18. Finch, J. F., Okun, M. A., Pool, G. J., & Ruehlman, L. S. (1999). A comparison of the influence of conflictual and supportive social interactions on psychological distress. Journal of Personality, 67, 581–621.CrossRefPubMedGoogle Scholar
  19. Gall, T. L., Evans, D. R., & Bellerose, S. (2000). Transition to first-year university: Patterns of change in adjustment across life domains and times. Journal of Social and Clinical Psychology, 19, 544–567.CrossRefGoogle Scholar
  20. Gallagher, R. (2008). National survey of counseling center directors. Alexandria, VA: International Association of Counseling Services.Google Scholar
  21. Gladden, R. M., Vivolo-Kantor, A. M., Hamburger, M. E., & Lumpkin, C. D. (2013). Bullying surveillance among youths: Uniform definitions for public health and recommended data elements, Version 1.0. Atlanta, GA: National Center for Injury Prevention and Control, Centers for Disease Control and Prevention and U.S. Department of Education.Google Scholar
  22. Gren-Landell, M., Aho, N., Andersson, G., & Svedin, C. G. (2011). Social anxiety disorder and victimization in a community sample of adolescents. Journal of Adolescence, 34, 569–577.CrossRefPubMedGoogle Scholar
  23. Gruttadaro, D., & Crudo, D. (2012). College students speak: A survey report on mental health. Arlington, VA: National Alliance on Mental Illness.Google Scholar
  24. Hefner, J., & Eisenberg, D. (2009). Social support and menal health among college students. American Journal of Orthopsychiatry, 79, 491–499.CrossRefPubMedGoogle Scholar
  25. Holt, M. K., & Espelage, D. L. (2007). Perceived social support among bullies, victims, and bully-victims. Journal of Youth and Adolescence, 36(8), 984–994.CrossRefGoogle Scholar
  26. Holt, M. K., Green, J. G., Reid, G., Dimeo, A., Espleage, D. L., Felix, E. D., & Sharkey, J. D. (2014). Associations between past bullying experiences and initial adjustment to college. Journal of American College Health, 62, 552–560.CrossRefPubMedGoogle Scholar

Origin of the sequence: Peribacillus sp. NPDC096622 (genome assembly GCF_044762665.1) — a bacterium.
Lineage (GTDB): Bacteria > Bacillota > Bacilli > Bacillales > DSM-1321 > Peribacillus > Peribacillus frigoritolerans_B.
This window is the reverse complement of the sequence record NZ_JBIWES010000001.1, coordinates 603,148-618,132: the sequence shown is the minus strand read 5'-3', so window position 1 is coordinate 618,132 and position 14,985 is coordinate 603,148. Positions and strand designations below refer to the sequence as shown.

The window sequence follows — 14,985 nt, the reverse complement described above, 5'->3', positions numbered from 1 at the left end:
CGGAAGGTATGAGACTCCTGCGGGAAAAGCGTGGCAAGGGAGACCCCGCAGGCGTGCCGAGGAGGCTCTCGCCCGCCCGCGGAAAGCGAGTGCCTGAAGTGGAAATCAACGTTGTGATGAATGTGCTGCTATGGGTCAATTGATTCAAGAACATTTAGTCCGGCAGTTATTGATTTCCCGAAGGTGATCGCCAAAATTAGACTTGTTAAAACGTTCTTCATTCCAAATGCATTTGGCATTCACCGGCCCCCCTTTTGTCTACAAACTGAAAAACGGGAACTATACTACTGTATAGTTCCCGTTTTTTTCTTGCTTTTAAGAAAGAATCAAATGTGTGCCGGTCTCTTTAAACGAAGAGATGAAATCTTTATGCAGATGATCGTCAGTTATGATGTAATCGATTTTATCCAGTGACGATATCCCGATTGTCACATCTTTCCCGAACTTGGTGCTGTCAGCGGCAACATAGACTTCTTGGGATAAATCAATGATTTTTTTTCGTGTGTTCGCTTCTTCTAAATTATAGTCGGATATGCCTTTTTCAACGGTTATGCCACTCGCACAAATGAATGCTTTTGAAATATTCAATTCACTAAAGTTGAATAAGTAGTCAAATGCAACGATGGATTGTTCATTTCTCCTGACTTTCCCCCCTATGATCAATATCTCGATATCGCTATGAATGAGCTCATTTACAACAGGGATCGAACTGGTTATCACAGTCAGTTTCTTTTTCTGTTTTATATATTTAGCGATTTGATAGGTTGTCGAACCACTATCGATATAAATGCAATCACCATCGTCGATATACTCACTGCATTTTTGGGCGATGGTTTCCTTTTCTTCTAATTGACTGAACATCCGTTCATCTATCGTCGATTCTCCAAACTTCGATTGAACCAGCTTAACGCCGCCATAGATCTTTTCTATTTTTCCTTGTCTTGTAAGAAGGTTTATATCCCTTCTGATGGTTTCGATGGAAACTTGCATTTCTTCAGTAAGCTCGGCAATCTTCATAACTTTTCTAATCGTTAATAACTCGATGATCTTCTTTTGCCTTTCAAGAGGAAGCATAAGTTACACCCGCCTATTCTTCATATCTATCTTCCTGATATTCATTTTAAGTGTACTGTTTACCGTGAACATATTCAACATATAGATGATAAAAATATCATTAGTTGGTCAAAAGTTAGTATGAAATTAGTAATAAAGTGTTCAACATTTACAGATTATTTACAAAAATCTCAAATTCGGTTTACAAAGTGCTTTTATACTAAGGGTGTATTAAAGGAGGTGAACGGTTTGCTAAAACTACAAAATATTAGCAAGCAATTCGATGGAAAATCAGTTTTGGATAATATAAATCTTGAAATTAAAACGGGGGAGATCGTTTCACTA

27. Holt, M. K., Vivolo-Kantor, A. M., Polanin, J. R., Holland, K. M., DeGue, S., Matjasko, J. L., & Reid, G. (2015). Bullying and suicidal ideation and behaviors: A meta-analysis. Pediatrics, 135, 1–14.CrossRefGoogle Scholar
  28. Jantzer, A. M., Hoover, J. H., & Narloch, R. (2006). The relationship between school-aged bullying and trust, shyness and quality of friendships in young adulthood: A preliminary research note. School Psychology International, 27, 146–156.CrossRefGoogle Scholar
  29. Kaltiala-Heino, R., Fröjd, S., & Marttunen, M. (2010). Involvement in bullying and depression in a 2-year follow-up in middle adolescence. European Child and Adolescent Psychiatry, 19, 45–55.CrossRefPubMedGoogle Scholar
  30. Kaltiala-Heino, R., Rimpela, P. R., & Pampela, A. (2000). Bullying at school: An indicator of adolescents at risk for mental disorders. Journal of Adolescence, 23, 661–674.CrossRefPubMedGoogle Scholar
  31. Kirsch, D. J., Pinder-Amaker, S. L., Morse, C., Ellison, M. L., Doerfler, L. A., & Riba, M. B. (2014). Population-based initiatives in college mental health: Students helping students to overcome obstacles. Current Psychiatry Reports, 16, 525.CrossRefPubMedGoogle Scholar